Moreover, the Public Works Minister related that after pursuing the report, he will engage the Attorney General, Anil Nandlall SC, to determine the way forward.
While the law stipulates penalties for operating without licences, there was no indication that the two other captains at Nobel House would be penalized. Regarding the fake licence of the missing captain, Edghill said it could be a case where the company might not have been aware of the unauthenticity of the document.
Nevertheless, Captain Flores, who is responsible for Safety at MARAD, disclosed that they are currently scrutinizing the list of operators at Nobel House to ensure that they are properly documented to operate in the fishing industry. He added that similar exercises would be undertaken at other fishing companies.
It was disclosed that there are currently some 1,800 artisan (small) fishing vessels and about 87 trawlers that operate in Guyana’s waters, which accounts for approximately 10,000 operators.
Although Minister Edghill has ordered MARAD to enhance its monitoring of operators within the fishing industry both big and small, the Administration presently has about six certified marine surveyors to conduct these inspections across the country.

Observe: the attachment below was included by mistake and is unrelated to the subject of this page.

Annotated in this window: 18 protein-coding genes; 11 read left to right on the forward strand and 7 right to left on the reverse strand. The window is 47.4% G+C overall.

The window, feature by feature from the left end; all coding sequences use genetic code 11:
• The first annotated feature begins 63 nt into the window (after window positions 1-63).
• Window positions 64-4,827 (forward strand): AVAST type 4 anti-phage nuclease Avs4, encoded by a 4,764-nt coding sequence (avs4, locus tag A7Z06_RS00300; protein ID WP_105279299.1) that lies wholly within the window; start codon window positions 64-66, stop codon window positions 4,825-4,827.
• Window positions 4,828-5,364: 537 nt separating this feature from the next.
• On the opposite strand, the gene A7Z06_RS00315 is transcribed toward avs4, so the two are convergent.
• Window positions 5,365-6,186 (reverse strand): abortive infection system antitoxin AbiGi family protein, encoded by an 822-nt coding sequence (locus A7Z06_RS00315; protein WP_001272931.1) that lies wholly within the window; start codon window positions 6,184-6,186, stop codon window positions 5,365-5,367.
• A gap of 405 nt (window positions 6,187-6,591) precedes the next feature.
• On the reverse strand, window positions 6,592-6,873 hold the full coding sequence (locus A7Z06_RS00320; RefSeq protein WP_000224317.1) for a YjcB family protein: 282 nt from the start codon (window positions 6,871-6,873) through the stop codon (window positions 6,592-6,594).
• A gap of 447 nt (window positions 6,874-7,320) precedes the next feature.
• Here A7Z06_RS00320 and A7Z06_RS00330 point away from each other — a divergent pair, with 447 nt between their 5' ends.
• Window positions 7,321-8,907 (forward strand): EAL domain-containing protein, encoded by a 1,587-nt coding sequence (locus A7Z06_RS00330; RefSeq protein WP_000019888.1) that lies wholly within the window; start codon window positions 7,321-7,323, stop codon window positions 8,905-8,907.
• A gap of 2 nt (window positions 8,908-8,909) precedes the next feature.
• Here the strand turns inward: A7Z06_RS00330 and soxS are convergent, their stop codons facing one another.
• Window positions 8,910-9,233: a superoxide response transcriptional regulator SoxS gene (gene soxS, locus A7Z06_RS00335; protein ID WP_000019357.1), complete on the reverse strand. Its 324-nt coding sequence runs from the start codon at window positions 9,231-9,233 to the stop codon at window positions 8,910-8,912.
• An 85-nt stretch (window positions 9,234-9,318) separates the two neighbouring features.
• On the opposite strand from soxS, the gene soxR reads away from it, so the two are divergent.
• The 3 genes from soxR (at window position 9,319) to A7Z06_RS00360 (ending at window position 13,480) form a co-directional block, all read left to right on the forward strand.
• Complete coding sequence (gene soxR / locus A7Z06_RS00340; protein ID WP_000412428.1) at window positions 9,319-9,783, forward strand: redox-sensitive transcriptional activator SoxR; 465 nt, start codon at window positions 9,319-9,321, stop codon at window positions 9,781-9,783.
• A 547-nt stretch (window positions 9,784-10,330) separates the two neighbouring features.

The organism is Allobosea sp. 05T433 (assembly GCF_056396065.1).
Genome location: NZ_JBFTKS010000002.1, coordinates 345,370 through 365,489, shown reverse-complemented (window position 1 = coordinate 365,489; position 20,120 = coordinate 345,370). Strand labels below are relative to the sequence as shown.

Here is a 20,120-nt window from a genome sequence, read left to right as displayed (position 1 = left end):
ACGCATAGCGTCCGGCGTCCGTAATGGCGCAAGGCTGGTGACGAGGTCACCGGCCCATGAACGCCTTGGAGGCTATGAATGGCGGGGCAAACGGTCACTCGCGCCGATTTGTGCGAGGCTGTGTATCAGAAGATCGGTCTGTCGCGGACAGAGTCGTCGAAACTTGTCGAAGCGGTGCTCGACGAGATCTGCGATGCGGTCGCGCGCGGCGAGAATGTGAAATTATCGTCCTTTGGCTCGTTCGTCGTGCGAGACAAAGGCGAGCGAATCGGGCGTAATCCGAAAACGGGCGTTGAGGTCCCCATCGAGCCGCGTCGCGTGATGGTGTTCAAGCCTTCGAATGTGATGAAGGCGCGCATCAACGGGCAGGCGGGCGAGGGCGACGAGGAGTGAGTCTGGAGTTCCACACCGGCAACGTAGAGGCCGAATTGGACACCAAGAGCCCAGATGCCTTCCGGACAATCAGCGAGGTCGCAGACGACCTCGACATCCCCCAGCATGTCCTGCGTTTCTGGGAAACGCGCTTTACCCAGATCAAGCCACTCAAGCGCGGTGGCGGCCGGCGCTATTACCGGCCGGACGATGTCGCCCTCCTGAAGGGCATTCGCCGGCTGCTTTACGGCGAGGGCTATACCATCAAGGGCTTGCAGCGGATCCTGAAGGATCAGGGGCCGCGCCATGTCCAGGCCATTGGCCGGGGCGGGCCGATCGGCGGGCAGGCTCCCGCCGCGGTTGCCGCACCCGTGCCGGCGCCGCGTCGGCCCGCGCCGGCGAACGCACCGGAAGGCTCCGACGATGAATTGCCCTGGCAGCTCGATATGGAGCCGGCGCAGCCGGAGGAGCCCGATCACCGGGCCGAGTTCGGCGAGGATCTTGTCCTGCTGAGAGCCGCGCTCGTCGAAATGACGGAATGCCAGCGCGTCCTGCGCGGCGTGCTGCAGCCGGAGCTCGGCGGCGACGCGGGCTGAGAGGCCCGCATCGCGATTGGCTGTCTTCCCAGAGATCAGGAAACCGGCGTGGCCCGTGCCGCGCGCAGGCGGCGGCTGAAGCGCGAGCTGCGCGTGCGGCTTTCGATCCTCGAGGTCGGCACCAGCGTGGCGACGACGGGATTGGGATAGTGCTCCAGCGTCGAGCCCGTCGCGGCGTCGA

To this end, Director General of MARAD, Stephen Thomas, indicated that plans are in place to increase this capacity to strengthen its monitoring activities of the fishing industry and its operators.
In fact, the BOI was also instructed by the Public Works Minister to examine MARAD systems and make appropriate recommendations to improve its performance.
“This is not a small matter. So, things that are overlooked before, we have to look into now and things that were taken for granted before, we have to look into it now,” Edghill stated.
In addition to MARAD’s Captain Flores, the BOI comprised Yurlander Hughes of the Transport and Harbour Department, Ronald Charles of the Ministry of Public Works, Rawle Williams of the Guyana Defence Force Coast Guard, Ewart Wray of the Guyana Police Force Maritime Unit, Dwayne Vyphius who is an Occupational Safety and Health Officer at the Labour Ministry, and Denzil Roberts who is the Head of the Department of Fisheries at the Ministry of Agriculture.
Meanwhile, only earlier this week, it was announced by Edghill that the search for the three fishermen has been suspended. (G8)